Data availability

The data that support the findings of this study are available from the corresponding author upon reasonable request.

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We acknowledge valuable discussions with Fritz B. Prinz. C.J.S. and T.T. are grateful for financial support from ETH startup funding. L.H.L. thanks the financial support from Australian Research Council (ARC) via Discovery Early Career Researcher Award (DE160100796). E.J.G.S. acknowledges the use of computational resources from the UK national high performance computing service (ARCHER) for which access was obtained via the UKCP consortium (EPSRC grant ref EP/P022626/1); the UK Materials and Molecular Modeling Hub for access to THOMAS supercluster, which is partially funded by EPSRC (EP/P020194/1). The Queen’s Fellow Award through the grant number M8407MPH, the Enabling Fund (A5047TSL), and the Department for the Economy (USI 097) are also acknowledged.

Author information


  1. Institute for Frontier Materials, Deakin University, Geelong Waurn Ponds Campus, Victoria, 3216, Australia

    • Lu Hua Li
    •  & Qiran Cai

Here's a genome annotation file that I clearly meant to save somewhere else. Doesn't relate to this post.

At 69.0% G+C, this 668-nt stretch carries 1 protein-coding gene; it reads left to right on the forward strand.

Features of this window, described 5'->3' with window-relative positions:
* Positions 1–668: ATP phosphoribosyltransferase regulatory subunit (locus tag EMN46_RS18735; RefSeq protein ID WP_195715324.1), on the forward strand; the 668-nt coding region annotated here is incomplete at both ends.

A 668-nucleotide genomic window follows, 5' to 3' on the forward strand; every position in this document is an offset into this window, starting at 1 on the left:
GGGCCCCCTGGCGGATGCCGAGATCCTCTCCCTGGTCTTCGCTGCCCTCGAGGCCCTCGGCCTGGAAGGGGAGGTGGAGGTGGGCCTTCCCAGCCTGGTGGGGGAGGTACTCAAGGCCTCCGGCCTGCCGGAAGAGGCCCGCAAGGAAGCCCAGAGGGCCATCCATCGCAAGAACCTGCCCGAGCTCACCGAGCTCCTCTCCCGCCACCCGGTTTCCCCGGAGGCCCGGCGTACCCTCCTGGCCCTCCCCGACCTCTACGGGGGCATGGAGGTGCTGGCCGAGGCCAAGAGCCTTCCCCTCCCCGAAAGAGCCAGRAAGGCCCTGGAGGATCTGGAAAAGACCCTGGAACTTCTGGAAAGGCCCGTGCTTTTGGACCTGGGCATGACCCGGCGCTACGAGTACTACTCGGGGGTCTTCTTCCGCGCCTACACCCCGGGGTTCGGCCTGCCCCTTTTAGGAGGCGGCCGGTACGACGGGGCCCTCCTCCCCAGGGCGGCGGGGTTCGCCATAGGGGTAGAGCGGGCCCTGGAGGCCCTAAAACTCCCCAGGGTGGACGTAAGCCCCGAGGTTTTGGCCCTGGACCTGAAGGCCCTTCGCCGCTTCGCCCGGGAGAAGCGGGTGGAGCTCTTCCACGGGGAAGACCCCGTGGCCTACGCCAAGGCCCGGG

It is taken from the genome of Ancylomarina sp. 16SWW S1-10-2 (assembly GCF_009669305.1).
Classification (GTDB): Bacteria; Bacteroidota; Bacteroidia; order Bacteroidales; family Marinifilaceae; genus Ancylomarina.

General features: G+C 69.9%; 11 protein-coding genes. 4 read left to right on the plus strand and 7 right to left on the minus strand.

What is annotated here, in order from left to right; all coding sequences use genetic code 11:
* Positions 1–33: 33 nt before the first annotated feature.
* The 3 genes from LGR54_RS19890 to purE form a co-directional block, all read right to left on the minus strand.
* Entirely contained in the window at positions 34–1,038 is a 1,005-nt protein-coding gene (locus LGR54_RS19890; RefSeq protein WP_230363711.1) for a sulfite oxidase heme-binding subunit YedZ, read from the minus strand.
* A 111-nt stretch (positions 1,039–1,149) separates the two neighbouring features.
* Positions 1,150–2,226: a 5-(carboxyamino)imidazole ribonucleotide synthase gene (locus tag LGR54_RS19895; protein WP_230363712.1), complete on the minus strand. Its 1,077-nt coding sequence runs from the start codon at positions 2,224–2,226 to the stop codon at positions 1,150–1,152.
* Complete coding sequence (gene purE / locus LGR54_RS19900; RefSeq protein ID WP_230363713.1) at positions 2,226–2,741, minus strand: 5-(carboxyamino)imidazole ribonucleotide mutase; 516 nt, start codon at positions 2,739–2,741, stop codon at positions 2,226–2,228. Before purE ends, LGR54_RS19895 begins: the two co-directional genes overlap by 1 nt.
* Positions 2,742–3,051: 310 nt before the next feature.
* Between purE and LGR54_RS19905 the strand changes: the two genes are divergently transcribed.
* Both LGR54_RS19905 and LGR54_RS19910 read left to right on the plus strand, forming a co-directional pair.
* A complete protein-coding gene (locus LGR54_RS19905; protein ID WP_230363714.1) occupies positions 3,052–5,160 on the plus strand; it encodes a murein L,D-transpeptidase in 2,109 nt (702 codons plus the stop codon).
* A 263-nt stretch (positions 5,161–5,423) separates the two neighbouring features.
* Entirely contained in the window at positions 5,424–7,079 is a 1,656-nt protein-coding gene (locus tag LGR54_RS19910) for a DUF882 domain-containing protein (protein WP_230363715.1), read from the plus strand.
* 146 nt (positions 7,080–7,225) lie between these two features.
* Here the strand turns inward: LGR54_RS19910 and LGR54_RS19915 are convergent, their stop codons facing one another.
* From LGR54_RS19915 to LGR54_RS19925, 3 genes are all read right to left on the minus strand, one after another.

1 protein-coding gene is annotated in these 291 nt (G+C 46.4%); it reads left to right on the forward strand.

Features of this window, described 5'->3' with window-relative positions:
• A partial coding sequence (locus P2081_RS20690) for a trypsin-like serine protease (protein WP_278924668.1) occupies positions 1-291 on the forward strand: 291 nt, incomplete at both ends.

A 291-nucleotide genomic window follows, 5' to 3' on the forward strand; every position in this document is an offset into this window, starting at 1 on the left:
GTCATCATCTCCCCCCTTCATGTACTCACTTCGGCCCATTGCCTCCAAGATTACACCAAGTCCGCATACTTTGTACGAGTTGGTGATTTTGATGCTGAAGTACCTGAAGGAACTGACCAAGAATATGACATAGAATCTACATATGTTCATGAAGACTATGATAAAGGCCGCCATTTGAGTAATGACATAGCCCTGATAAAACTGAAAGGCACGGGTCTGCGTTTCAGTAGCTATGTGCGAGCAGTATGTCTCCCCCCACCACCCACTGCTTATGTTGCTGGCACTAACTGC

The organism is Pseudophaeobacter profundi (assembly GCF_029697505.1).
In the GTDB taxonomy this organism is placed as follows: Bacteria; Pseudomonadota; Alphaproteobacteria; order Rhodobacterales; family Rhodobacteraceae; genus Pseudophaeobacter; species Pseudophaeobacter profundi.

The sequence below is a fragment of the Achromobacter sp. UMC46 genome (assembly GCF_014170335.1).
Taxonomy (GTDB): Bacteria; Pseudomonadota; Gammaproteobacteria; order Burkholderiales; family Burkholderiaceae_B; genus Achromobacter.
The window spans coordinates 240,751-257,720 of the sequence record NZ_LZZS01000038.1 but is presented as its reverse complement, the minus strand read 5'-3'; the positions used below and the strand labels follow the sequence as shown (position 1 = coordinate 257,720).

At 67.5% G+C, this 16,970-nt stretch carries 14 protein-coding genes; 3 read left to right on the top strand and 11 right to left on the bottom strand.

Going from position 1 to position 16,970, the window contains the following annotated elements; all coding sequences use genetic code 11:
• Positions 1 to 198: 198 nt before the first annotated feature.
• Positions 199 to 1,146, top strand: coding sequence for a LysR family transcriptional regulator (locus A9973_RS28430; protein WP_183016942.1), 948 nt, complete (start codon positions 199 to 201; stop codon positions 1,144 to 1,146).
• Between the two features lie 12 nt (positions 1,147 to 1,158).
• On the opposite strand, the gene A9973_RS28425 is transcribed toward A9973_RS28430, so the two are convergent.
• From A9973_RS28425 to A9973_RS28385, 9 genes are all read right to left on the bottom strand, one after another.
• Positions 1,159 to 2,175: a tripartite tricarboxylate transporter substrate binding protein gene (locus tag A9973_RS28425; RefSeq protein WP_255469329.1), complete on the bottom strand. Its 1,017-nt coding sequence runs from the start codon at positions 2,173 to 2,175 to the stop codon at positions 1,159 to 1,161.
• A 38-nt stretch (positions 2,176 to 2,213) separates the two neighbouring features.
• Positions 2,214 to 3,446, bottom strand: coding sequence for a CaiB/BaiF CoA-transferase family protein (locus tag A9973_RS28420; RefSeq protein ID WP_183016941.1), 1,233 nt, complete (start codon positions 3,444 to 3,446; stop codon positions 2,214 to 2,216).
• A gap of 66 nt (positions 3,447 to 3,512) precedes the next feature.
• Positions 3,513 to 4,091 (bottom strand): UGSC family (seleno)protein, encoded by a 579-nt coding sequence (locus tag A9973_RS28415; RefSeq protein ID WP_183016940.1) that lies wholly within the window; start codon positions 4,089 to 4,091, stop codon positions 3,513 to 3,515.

2. Institute for Chemical and Bioengineering, ETH Zürich, 8093, Zürich, Switzerland

    • Tian Tian
    •  & Chih-Jen Shih
  3. School of Mathematics and Physics, Queen’s University Belfast, Belfast, BT7 1NN, United Kingdom

    • Elton J. G. Santos


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E.J.G.S. and L.H.L. designed the research. L.H.L. fabricated the samples, perform characterization, and EFM measurements. Q.C. performed Raman characterization. T.T. and C.J.S. developed the capacitor model. E.J.G.S. developed the first-principles calculations and performed analysis. L.H.L., T.T. and E.J.G.S. co-wrote the manuscript with inputs from all authors. All authors contributed to this work, read the manuscript, discussed the results, and all agree to the contents of the manuscript.

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The authors declare no competing interests.

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Correspondence to Elton J. G. Santos.